Tuesday, February 7, 2017

Counting D&D Editions

How do you count and categorize the different editions of D&D? I'm specifically talking about "official" (i.e. published by TSR or Wizards of the Coast) editions, rather than spin-offs, retroclones, and such.

Personally, I count 7 distinct editions (with sub-editions in parentheses):

-OD&D or 0E (Some might consider OD&D + Supplements to be "0.5E". Holmes Basic is hard to classify, but I sort of think of it as "0.75E" since it mostly seems to me like a clarified and abridged collection of OD&D rules, even if it was "intended" as a lead-in to AD&D or Basic D&D)

-Basic D&D...or, uh, "BE" or "BXE", I guess (I think of BECMI as "B.5E" and the Rules Cyclopedia as "B.75E")

-AD&D 1E (Some might consider AD&D + Unearthed Arcana to be "1.5E")

-AD&D 2E (I don't know enough about 2E to know if there's something that could be considered "2.5E", but I bet there is.)

-(A)D&D 3E (With 3.5E being a sub-edition and not a whole separate one on its own. If Pathfinder was an official D&D series published by Wizards of the Coast, it would probably be "3.75E".)

-(A)D&D 4E (With 4E Essentials perhaps serving as "4.5E".)

-D&D Next or (A)D&D 5E

So, to me, there are 7 versions of D&D that are different enough to be counted as "distinct," but I could see someone breaking things down much more particularly than that if they wanted to. For example, I don't see any point in considering 3.5 truly separate from 3E, but maybe some people would. If you wanted to get absolutely pedantic, you could even start splitting different printings of the "same" edition (e.g. the earliest and last printings of Holmes Basic) into different "editions" based on the smallest of fixes and changes, although I doubt anyone is really going to consider two extremely similar printings of the "same" book to be totally different editions or games or whatever.

I could also see someone grouping things much more loosely based on ease of conversion or other factors; OD&D, Basic, and 1E are all very compatible, and I think 2E is probably largely compatible as well, so you could argue that there wasn't a truly distinct, second edition of D&D until the "third" edition. You could say that pre-3E, 3E, 4E, and 5E are the only editions that are fundamentally different enough to be considered separate editions, or even separate games entirely.

So while I count 7 versions of D&D, I could see other people counting as few as 4 or as many as...geez, I don't even know. And of course, maybe none of this matters and it's all just hairsplitting, but I think that making some kind of distinctions could be useful (so players know what they're getting into when the DM says "Let's play Basic D&D," or "Let's play Fifth Edition,") as well as philosophically interesting to people like me who like to ask questions like "What is a game?" and "How many rules do you have to change before you are no longer playing the original game?" and "What separates a 'supplement' from an 'edition,' and what separates both of those from a different game?" If those kinds of questions bore you, that's fine, but I think the way we separate things, both linguistically and mentally, is pretty weird and confusing, and thus worthy of curiosity.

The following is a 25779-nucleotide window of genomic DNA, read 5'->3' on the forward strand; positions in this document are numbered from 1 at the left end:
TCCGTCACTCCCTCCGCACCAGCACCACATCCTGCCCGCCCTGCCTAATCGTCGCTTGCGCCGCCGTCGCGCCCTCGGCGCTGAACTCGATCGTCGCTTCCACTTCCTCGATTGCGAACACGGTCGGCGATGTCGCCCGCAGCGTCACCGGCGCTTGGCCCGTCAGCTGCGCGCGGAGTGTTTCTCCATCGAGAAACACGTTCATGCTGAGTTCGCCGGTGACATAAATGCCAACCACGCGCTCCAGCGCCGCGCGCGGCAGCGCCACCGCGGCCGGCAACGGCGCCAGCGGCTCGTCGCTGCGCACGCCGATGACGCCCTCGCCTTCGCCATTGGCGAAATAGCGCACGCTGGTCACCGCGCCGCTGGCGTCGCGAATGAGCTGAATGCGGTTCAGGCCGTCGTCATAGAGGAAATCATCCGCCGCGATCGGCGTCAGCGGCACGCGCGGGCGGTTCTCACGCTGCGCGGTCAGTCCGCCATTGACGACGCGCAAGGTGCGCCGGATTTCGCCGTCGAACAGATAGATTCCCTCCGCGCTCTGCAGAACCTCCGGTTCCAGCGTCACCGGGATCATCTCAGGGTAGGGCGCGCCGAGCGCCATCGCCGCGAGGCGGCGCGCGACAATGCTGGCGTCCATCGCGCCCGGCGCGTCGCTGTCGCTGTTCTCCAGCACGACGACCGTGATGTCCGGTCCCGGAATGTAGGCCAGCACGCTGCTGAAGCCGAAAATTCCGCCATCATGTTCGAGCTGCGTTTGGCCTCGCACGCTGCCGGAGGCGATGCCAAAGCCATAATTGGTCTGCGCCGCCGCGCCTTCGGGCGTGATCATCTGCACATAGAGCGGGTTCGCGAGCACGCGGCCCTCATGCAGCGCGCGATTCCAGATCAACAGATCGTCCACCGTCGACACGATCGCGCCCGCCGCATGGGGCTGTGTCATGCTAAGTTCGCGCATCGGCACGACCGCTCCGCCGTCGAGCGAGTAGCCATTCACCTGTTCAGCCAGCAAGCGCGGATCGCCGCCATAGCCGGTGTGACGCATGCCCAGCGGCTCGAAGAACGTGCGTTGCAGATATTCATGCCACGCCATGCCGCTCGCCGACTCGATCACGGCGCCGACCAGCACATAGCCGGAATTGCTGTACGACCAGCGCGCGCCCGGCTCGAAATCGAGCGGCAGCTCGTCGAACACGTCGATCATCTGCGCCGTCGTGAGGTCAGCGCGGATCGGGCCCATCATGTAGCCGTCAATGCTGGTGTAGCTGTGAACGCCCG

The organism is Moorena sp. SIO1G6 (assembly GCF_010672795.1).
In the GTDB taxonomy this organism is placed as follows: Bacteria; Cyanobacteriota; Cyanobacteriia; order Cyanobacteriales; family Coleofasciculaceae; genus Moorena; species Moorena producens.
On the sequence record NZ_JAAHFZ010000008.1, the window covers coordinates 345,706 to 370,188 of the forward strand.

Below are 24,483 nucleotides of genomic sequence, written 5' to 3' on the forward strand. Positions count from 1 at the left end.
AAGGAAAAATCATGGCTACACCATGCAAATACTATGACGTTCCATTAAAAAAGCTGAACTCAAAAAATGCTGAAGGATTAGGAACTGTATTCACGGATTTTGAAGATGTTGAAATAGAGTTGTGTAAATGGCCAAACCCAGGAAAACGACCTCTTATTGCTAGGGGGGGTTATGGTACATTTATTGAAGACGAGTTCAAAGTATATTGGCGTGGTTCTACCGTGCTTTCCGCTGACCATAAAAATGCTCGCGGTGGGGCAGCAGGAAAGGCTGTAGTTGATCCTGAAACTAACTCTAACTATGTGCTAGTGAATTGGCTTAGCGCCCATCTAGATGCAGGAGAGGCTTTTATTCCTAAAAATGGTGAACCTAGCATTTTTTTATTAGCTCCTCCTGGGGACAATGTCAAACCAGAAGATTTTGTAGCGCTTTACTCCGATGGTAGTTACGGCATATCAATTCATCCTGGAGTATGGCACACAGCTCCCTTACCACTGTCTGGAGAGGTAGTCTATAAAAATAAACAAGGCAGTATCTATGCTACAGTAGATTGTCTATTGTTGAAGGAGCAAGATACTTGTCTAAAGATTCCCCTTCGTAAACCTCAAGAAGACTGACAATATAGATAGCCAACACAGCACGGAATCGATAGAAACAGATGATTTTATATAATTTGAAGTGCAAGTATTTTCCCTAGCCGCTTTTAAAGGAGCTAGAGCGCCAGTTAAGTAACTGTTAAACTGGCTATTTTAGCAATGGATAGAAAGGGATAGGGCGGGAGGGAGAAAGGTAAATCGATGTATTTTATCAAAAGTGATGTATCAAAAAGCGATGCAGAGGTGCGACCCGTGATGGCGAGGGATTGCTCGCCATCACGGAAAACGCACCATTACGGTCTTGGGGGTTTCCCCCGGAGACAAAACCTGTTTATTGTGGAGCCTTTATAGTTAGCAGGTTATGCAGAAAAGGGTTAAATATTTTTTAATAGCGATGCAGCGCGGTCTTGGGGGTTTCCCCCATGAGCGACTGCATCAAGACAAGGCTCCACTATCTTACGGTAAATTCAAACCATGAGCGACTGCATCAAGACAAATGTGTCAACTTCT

What do you think is the most useful and/or correct way to group or separate the various versions of D&D?


  1. Skills and Powers would be 2.5e in my book. It essentially introduced feats as an add-on to character generation. The Dragon magazine extension of Skills and Powers to Planescape pushed that into spell-like powers and monster special abilities.

    I think that marked a shift into character "builds"

    1. Good point. That makes sense. I'm not super familiar with the actual rules of 2E, so I don't know much about Skills and Powers, although strangely enough I did just read a discussion about that book the other day. I got the impression that it can be kind of confusing or hard to use.

  2. I count the versions of Basic separately, and I stop counting at 2e.

    Big picture, there's 2 big branches on the family tree: TSR D&D and WotC D&D. The old school and the new.

    1. If one were to count OD&D, Holmes, B/X, BECMI, and the Rules Cyclopedia separately, that's 5 editions right there without even getting into AD&D at all. That also seems like a reasonable way to divide things. I don't know enough about BECMI and the RC yet to know for sure how different I would consider them to be from B/X. So far I've gotten the impression that they're not really that different, though, but that they just have more "stuff" added on. I could be wrong, of course.